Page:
When you’ve got lower back pain, it can seem like it comes out of nowhere. You haven’t bent over and felt a tweak, you didn’t take a fall, and you can’t remember a specific event that threw your back out of whack.
It could be your feet.
Making the foot-back pain connection
Think about it: your feet aren’t off there by themselves – they’re connected to your ankles, which are attached to your lower legs, which are joined to your knees – and onward up past the hips and into the lower back area. So when something’s wrong with your back, there are numerous ways that the problem can be traced downward into your feet.
Here are some scenarios in which a foot problem can cause back pain:
- You wear flip flops a lot.When you wear flip-flops, your toes spend a lot of time gripping rubber, and it takes effort just to keep the sandal on your foot. All of this movement can change your stride and put extra stress on your back.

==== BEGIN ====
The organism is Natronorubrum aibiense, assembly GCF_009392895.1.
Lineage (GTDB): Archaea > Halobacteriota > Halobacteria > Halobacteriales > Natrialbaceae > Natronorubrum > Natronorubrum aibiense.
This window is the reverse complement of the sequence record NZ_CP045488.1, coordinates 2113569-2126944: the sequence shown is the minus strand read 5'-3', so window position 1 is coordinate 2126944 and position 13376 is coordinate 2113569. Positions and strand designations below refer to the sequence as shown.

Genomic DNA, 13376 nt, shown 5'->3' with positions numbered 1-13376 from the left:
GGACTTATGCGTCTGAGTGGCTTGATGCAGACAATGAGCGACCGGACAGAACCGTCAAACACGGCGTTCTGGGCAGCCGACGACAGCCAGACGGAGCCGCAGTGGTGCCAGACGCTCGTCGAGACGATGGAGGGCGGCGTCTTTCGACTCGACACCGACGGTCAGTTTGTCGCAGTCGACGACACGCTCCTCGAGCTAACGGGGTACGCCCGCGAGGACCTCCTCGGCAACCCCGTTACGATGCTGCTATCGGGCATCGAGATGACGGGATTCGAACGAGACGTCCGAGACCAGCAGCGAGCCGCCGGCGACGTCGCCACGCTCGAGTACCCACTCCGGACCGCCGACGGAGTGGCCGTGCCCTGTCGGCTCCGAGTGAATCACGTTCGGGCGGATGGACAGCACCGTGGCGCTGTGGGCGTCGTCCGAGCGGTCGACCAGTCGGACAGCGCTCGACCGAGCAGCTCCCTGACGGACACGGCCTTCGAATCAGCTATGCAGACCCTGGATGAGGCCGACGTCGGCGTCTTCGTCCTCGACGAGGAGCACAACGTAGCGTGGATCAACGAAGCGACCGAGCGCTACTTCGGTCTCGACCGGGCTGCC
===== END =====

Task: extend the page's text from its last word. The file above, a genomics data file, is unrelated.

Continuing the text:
- You’ve got a foot deformity.Conditions such as hammertoes, overlapping toes, or bunions can also affect the way you walk.
- You naturally overpronate or underpronate.With these mechanical abnormalities, the foot doesn’t hit the ground properly. Arches that turn too far inward (overpronation) and feet that turn outward too much (underpronation) will also change your gait.
- You’ve got flat feet. The absence of a foot arch is another biomechanical abnormality that can manifest itself in back pain.
An easy fix
Fortunately, the solution to these problems very often lies in getting fit for custom orthotics. Orthotic devices are custom-molded to your foot. They come in different shapes and sizes because they’re designed to fix a specific problem such as overpronation. Re-aligning your foot position puts everything else back into proper alignment and you no longer put stress on other parts of your body. Adios, back pain!
If you’d like to find out if your unexplained back pain can be traced to foot problems, it’s a good reason to visit Dr. Kenneth R. Wilhelm, our board-certified podiatrist at Clifton Foot & Ankle Center in Centreville, VA. Make an appointment for a full exam and diagnosis by calling (703) 996-3000. You can also contact us online.